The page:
Highest & Lowest Paid MBAs of 2014

MBA employers


Unlike most business schools, Harvard Business School won’t even reveal the high and low numbers for its graduates, preferring to provide only 25th percentile and 75th percentile numbers. For the Class of 2014, both private equity and venture capital industries posted $175,000 base salaries at the 75th percentile. So clearly, there were HBS graduates who easily won $200,000 starting pay. The “median” guaranteed other compensation for the 13% of the class that went into private equity and leveraged buyouts was a whopping $80,000. Throw in the median sign-on bonus of $25,000 and you’re looking at first-year total pay packages for some that easily topped $300,000. The lowest base among the 25th percentile numbers at Harvard this year is not so low at all: $90,000, for went to work for a non-profit organization.

At Kellogg, the highest paid MBA of 2014—earning a $240,000 base salary—went into a surprising job in consumer products with a food and beverage company. Another lucky Kellogg grad, landing a $225,000 base, took a position in investment management. Another surprise: The highest paid sign-on bonus of $65,000 was paid to an MBA who went to a tech firm involved in Internet service or e-commerce.


How important are the big numbers? If you believe surveys that track MBA opinions about why they accept a job, it has little to do with compensation. When MIT Sloan asked its Class of 2014 graduates the reason they accepted an offer, the vast majority–32.5%–said it was for the growth potential. Some 16.1% mentioned “job function,” 15.4% industry, 12.8% job content, 7.9% people or company culture, 5.2% prestige of employer, and 5.2% the location of the job. Only 3.6% of the graduates said they accepted a job because of the pay dangled before them.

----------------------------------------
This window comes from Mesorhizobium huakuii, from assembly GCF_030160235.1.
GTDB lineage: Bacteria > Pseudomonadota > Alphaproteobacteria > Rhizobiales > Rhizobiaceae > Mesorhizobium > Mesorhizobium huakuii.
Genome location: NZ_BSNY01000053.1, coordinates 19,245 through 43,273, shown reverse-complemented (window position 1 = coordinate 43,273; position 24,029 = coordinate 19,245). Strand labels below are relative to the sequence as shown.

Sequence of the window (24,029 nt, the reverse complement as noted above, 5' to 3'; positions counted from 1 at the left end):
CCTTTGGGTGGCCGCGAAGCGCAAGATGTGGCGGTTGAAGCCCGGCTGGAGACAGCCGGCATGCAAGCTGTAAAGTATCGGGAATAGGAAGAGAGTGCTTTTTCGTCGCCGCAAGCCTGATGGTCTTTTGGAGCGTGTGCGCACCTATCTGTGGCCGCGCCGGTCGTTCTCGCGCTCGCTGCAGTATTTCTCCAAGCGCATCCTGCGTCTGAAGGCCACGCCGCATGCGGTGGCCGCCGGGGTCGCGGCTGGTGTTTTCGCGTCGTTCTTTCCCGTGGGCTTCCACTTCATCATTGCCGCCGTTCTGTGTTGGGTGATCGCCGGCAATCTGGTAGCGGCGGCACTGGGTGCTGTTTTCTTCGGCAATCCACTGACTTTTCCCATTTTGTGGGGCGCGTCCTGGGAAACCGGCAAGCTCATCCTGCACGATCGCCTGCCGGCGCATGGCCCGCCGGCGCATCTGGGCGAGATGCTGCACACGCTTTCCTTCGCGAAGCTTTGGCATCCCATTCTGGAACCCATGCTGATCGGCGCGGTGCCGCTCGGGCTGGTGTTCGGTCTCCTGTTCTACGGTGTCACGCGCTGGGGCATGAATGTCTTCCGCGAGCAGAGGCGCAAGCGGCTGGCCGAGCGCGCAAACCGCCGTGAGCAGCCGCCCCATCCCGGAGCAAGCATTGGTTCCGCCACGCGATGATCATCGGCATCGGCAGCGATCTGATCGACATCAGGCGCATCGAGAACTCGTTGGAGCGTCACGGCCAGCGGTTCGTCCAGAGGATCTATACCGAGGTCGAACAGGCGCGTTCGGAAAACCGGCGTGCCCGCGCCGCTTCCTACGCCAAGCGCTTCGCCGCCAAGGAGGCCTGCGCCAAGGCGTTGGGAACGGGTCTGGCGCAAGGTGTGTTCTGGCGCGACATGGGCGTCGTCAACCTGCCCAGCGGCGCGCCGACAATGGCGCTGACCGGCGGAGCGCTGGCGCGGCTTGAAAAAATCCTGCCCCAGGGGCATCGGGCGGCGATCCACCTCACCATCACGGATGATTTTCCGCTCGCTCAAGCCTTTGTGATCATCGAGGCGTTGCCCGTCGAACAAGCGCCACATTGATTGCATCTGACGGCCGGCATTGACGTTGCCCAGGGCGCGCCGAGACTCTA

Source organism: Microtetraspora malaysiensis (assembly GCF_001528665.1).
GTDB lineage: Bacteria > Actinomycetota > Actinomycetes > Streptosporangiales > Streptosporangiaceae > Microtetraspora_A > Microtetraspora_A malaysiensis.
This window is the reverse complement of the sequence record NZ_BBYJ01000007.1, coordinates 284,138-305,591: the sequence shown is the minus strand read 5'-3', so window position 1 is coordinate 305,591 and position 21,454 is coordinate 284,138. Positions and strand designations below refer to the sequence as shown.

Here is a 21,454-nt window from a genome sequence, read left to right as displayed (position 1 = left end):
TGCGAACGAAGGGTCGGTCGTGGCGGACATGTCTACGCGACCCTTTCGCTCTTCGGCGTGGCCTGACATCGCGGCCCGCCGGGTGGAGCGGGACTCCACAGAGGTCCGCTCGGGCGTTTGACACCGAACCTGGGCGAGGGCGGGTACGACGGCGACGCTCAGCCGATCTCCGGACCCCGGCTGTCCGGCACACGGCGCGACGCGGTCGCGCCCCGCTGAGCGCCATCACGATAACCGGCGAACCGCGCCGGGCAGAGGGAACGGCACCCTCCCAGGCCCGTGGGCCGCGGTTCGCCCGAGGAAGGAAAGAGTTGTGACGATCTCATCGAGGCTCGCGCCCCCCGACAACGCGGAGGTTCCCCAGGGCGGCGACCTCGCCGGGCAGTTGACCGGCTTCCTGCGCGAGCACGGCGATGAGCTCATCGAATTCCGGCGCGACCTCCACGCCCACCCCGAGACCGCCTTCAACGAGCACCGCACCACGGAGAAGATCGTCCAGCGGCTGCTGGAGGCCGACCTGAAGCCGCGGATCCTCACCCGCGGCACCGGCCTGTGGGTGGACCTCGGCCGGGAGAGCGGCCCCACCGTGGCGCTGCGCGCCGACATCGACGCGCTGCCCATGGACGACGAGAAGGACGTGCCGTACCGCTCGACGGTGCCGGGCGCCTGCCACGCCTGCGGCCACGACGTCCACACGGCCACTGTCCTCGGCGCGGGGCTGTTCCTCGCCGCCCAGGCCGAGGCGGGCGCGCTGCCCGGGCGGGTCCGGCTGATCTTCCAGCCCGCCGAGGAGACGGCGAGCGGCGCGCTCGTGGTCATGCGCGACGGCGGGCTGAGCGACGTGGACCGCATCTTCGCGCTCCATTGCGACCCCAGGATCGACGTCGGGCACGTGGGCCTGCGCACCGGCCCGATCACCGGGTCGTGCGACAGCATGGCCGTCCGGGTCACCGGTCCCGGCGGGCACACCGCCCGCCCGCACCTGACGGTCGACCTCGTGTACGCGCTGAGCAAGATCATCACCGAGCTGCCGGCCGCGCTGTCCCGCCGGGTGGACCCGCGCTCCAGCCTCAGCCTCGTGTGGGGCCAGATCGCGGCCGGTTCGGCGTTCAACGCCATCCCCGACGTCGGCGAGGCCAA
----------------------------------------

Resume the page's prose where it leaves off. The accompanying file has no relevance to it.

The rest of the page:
One interesting tidbit to take away from the highest numbers is that most of them occur at the most highly ranked business schools. Those whopping pay days outside the norm are far less likely at lower ranked MBA programs. Indeed, the highest paid grads at Carnegie Mellon, Vanderbilt and Washington University all hit the standard base pay offer from a top consulting firm: $135,000.

The Highest Reported MBA Salaries of 2014

School Compensation Industry
Penn (Wharton) $350,000 (Other year-end comp) Unknown
Stanford $300,000 (Base salary) Investment Banking
Stanford $300,000 (Base salary) Private Equity
Penn (Wharton) $300,000 (Base salary) Unknown
Harvard Business School $300,000 (Base salary)* Private Equity
Harvard Business School $300,000 (Base salary)* Venture Capital
Chicago (Booth) $275,000 (Base salary) Private Equity
Columbia Business School $275,000 (Base salary) Manufacturing
UC-Berkeley (Haas) $255,000 (Base salary) Financial Services
Northwestern (Kellogg) $240,000 (Base salary) Consumer Products
Dartmouth (Tuck) $225,000 (Base salary) PE/Venture Capital
Duke (Fuqua) $210,000 (Base salary) Consulting
New York (Stern) $200,000 (Base salary) Real Estate
Cornell (Johnson) $180,000 (Base salary) Consulting
UCLA (Anderson) $180,000 (Base salary) Investment Management
Michigan (Ross) $165,000 (Base salary) Healthcare/Pharma
MIT (Sloan) $180,000 (Base salary) Healthcare/Pharma
MIT (Sloan) $180,000 (Base salary) Software/Internet
Indiana (Kelley) $160,000 (Base salary) Unknown
Virginia (Darden) $160,000 (Base salary) Law
Washington (Foster) $160,000 (Base salary) Unknown
Georgetown (McDonough) $150,000 (Base salary) Real Estate
North Carolina (Kenan-Flagler) $150,000 (Base salary) Financial Services
UT-Austin (McCombs) $150,000 (Base salary) Financial Services
Emory (Goizueta) $140,000 (Base salary) Consulting
Vanderbilt $135,000 (Base salary) Consulting
Carnegie Mellon (Tepper) $135,000 (Base salary) Consulting
Washington Univ. (Olin) $135,000 (Base salary) Consulting

Source: Business school employment reports

Notes: An asterisk indicates an estimate

(See following page for the lowest reported MBA salaries)

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